This system will succeed in making us rich as long as

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Unformatted text preview: 1) = p and P (Xi = 1) = 1 p where p 2 (0, 1) and p 6= 1/2. Let Sn = S0 + X1 + · · · + Xn . Mn = a martingale with respect to Xn . ⇣ 1p p ⌘Sn is 163 5.2. EXAMPLES, BASIC PROPERTIES Proof. Using Theorem 5.5 with h(x) = ((1 p)/p)x , we need only check that P h(x) = y p(x, y )h(y ). To do this we note that X y p(x, y )h(y ) = p · = (1 ✓ 1 p p p) · which proves the desired result. ◆x+1 ✓ 1 p p + (1 ◆x p) · +p· ✓ ✓ 1 1 p p ◆x p ◆x p = 1 ✓ 1 p p ◆x Example 5.4. Symmetric simple random walk. Let Y1 , Y2 , . . . be independent with P (Yi = 1) = P (Yi = 1) = 1/2 2 and let Xn = X0 + Y1 + · · · + Yn . Then Mn = Xn n is a martingale with 2 n it is enough to show that respect to Xn . By Theorem 5.5 with f (x, n) = x 1 1 (x + 1)2 + (x 2 2 1)2 1 = x2 To do this we work out the squares to conclude the left-hand side is 12 [x + 2x + 1 + x2 2 2x + 1] 1 = x2 Example 5.5. Products of independent random variables. To build a discrete time model of the stock market we let X1 , X2 , . . . be independent 0 with EXi = 1. Then Mn = M0 X1 · · · Xn is a martingale with respect to Xn . To prove this we note...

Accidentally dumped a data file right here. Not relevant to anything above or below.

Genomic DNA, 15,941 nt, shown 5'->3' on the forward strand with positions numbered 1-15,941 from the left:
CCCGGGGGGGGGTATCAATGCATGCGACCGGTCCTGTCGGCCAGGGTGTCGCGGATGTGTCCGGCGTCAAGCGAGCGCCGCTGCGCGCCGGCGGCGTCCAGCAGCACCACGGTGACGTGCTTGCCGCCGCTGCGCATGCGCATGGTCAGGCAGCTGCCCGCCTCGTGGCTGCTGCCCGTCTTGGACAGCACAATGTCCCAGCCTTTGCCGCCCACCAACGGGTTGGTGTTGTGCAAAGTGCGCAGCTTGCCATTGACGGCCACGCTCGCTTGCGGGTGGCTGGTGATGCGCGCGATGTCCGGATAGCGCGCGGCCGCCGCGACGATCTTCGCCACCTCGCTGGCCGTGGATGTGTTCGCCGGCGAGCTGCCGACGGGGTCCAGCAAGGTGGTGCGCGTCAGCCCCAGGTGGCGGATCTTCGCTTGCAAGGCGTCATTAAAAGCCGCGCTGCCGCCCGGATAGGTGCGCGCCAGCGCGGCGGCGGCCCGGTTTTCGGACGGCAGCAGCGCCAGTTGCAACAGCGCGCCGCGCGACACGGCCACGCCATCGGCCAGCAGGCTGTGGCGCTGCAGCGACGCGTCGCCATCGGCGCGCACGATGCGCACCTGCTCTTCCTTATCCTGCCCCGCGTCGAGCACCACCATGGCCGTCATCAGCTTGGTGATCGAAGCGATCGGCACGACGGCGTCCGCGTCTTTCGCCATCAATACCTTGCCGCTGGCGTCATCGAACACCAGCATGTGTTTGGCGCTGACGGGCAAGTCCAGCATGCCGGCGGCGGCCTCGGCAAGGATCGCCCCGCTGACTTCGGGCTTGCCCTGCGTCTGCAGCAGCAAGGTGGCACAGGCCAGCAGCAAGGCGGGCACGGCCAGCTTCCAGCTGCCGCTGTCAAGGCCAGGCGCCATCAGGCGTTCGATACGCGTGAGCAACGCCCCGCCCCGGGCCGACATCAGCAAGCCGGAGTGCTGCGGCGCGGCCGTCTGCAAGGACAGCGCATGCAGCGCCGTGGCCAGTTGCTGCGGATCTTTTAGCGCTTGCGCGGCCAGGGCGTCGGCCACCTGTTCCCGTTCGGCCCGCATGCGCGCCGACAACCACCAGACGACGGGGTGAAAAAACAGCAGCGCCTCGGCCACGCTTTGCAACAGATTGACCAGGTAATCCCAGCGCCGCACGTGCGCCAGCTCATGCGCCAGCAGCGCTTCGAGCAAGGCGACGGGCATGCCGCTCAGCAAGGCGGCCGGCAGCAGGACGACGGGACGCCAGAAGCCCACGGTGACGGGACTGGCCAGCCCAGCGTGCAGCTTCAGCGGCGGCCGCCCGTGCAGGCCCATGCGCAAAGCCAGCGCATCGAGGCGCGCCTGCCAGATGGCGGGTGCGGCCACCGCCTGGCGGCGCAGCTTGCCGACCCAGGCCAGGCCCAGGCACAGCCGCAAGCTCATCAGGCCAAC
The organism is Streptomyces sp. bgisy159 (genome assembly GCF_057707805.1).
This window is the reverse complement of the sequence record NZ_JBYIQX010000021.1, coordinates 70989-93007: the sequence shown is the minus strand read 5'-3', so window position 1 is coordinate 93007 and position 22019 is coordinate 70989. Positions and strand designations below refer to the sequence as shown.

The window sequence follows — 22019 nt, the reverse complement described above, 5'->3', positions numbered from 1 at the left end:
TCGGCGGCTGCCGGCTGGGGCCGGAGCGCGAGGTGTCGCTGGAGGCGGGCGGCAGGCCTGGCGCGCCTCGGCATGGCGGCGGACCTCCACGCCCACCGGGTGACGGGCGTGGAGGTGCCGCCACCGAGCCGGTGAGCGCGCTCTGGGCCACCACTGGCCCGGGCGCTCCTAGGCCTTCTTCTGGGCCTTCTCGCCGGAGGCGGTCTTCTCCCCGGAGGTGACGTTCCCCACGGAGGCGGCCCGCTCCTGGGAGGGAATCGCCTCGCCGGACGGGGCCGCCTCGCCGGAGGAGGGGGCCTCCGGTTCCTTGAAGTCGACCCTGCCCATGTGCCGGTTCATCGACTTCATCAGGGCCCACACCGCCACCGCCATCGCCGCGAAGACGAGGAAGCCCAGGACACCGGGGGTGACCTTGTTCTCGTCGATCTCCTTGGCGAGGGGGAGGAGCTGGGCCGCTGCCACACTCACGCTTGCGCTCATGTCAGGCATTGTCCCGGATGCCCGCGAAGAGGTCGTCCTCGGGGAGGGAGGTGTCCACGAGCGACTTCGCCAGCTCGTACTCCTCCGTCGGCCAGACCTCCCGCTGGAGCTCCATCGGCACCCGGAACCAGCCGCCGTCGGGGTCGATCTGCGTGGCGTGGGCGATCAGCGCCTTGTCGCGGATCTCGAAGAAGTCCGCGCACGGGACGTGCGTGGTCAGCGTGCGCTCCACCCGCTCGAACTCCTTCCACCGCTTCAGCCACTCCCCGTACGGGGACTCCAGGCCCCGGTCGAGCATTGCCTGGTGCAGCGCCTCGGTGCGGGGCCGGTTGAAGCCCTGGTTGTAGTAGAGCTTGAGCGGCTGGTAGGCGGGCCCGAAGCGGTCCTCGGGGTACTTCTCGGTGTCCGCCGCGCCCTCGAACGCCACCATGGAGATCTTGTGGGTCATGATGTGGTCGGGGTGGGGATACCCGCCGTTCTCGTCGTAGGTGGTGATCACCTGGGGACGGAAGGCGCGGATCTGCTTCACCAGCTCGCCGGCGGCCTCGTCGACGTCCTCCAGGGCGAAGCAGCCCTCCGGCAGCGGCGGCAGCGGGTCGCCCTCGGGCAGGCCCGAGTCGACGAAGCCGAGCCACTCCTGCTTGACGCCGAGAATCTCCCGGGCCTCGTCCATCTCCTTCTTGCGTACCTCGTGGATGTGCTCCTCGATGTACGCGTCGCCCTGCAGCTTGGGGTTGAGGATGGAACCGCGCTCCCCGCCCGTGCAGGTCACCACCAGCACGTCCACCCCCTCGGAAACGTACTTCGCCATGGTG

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This document was uploaded on 03/06/2014 for the course MATH 4740 at Cornell University (Engineering School).

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